Sadly, what Hani critiqued is still very much a reality in the ‘fabled land across the Limpopo. Economic apartheid is alive and well and is the reason why when the last apartheid President, Fredrik de Klerk was queried about the terms of decolonisation in South Africa, his observation was that whites had not done too badly for themselves. This skewed situation also explains Winnie Mandela’s disenchantment with what her erstwhile husband settled for.

At its height of Muammar Gadhafi’s reign Libya had a GDP higher than that of Spain. Oil money in Libya was used to advantage to give citizens free health, free water and electricity and also to make available to those who required them, bank loans at no interest in accordance with Islamic economics. Education too was free all the way to university. At the time Nelson Mandela was released from incarceration, Libya’s GDP was the same as that of South Africa but for obvious reasons Bretton Woods institutions like the World Bank preferred not to talk about this. Libya even had the highest wages and salaries on the continent.

Gadhafi raised the lot of women in his country, cleared the arrears of OAU member states to facilitate the coming into being of the African Union (AU) and built the biggest man-made river in the world. He was going to establish a green belt from the southern confines of his country right up to the Mediterranean. That the project would have been successful is beyond debate. Soon after he overthrew King Idris in 1969 and becoming president, Gadhafi had built desalination plants for agricultural and other purposes. In the end, a country that had been importing fruit and vegetables from Gibraltar became self-sufficient.

Gadhafi had amassed enough gold to back up an African currency to diminish obeisance to the US dollar. That among other issues was a major reason for the West to bay for his blood. Today we can only say ‘Cry our beloved Libya’.  It weighs heavily upon the heart to have to admit that some of us in Africa were complicit in the destruction of Libya.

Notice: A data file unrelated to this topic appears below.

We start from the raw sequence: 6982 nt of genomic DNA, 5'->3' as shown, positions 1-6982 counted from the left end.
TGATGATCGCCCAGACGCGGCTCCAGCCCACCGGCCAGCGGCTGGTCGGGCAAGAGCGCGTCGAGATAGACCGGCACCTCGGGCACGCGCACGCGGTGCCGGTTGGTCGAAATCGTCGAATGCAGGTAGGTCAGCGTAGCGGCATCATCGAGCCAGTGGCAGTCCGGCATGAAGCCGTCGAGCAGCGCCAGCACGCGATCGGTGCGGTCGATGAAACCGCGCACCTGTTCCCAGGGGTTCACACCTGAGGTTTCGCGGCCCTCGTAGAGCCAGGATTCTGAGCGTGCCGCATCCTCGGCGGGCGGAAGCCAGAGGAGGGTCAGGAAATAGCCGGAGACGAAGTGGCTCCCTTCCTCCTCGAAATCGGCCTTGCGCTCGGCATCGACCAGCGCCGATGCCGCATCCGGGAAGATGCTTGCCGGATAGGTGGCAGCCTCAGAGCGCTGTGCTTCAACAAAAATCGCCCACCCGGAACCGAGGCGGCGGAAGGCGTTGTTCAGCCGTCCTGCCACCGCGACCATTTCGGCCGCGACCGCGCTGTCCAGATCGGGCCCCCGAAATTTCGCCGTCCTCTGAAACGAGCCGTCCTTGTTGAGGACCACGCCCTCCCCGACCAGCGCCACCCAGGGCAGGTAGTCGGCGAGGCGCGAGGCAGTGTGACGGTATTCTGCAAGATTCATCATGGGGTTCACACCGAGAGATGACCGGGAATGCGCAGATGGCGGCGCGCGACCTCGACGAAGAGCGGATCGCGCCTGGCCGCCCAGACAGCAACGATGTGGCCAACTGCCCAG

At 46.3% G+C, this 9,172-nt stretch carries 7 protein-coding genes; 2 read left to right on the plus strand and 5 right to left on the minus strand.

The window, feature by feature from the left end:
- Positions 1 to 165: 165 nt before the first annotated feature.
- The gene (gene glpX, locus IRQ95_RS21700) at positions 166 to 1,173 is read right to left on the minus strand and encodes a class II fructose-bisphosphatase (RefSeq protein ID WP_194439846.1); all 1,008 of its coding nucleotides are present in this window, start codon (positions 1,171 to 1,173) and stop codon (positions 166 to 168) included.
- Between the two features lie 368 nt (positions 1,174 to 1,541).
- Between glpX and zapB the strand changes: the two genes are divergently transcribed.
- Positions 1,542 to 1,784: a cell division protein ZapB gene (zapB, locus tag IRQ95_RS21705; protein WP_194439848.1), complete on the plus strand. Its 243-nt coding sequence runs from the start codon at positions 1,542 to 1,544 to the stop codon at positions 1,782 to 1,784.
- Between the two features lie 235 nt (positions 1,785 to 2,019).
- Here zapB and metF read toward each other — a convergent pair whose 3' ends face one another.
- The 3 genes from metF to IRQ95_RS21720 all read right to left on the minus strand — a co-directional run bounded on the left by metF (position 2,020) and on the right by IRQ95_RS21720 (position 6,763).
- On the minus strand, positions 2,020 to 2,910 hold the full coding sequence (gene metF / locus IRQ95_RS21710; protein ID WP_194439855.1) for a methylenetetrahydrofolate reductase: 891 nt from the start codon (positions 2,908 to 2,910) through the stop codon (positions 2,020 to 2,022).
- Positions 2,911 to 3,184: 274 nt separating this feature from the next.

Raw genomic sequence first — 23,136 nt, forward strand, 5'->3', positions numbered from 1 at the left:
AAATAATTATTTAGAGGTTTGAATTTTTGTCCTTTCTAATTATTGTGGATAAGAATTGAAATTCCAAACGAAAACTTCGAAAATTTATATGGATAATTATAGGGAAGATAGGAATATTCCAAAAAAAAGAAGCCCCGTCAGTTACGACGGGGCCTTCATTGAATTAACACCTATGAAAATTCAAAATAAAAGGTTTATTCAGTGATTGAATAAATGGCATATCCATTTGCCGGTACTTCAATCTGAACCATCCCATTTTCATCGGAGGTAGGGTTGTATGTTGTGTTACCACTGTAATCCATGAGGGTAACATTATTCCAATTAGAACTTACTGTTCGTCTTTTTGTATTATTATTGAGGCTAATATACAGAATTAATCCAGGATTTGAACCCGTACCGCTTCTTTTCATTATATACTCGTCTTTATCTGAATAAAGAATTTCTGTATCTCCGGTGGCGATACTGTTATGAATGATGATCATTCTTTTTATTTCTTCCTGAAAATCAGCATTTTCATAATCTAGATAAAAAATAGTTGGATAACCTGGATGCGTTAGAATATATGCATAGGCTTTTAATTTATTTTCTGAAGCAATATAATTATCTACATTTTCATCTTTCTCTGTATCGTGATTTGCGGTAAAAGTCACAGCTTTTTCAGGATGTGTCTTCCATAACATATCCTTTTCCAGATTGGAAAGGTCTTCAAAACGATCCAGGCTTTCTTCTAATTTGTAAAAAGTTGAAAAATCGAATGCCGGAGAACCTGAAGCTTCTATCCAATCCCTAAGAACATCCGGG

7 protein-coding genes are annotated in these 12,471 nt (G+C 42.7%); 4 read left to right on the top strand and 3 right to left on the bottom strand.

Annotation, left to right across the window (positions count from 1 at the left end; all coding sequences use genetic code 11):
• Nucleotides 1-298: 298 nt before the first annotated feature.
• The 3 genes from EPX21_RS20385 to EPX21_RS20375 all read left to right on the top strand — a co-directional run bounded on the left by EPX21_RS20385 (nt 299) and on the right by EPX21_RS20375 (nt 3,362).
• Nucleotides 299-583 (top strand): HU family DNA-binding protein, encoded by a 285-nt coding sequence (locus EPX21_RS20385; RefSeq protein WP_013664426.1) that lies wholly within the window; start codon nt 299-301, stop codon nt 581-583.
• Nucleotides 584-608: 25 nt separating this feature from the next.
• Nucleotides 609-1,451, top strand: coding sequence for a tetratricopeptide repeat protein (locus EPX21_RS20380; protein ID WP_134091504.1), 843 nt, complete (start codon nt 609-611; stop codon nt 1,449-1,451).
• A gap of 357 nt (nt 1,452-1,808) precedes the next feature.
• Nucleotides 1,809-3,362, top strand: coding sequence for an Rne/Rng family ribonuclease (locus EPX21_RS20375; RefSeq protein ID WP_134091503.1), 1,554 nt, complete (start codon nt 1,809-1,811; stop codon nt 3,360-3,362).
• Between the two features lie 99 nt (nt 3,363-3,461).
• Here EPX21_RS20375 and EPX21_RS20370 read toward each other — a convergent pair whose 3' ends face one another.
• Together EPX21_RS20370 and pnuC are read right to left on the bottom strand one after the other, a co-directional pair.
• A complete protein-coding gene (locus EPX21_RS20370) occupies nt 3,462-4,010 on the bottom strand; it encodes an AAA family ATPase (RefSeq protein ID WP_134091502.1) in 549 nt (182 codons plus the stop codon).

But who said there’s no avenging spirit? The chickens have come home to roost in Europe. The waves of refugees sweeping on Europe are a direct consequence of NATO action in Libya. Now they cry crocodile tears and pretend to have humanitarian compassion for the thousands of hapless refugees making their way across the Mediterranean to uncertain futures in Europe. Gadhafi also was very clear about the historical injustices that Africa has suffered over centuries and thus is quoted as having said in 2009:

During my term in (the) AU, I will initiate an organised compensation claim for Africa and I will fight for a greater voice for Africa in the United Nations Security Council. If they do not want to live with us fairly, it is our planet and they can go to another planet.

A new and emphatic militancy that asserts unequivocally and unapologetically, the rights of Africa in the world and in the community of nations is required. Without it, Agenda 2063 will be unattainable. That should be the message going out to all and any African leaders who, to paraphrase Sekou Toure’s words, are still behaving like naked boys begging for a pittance from rich capitalists.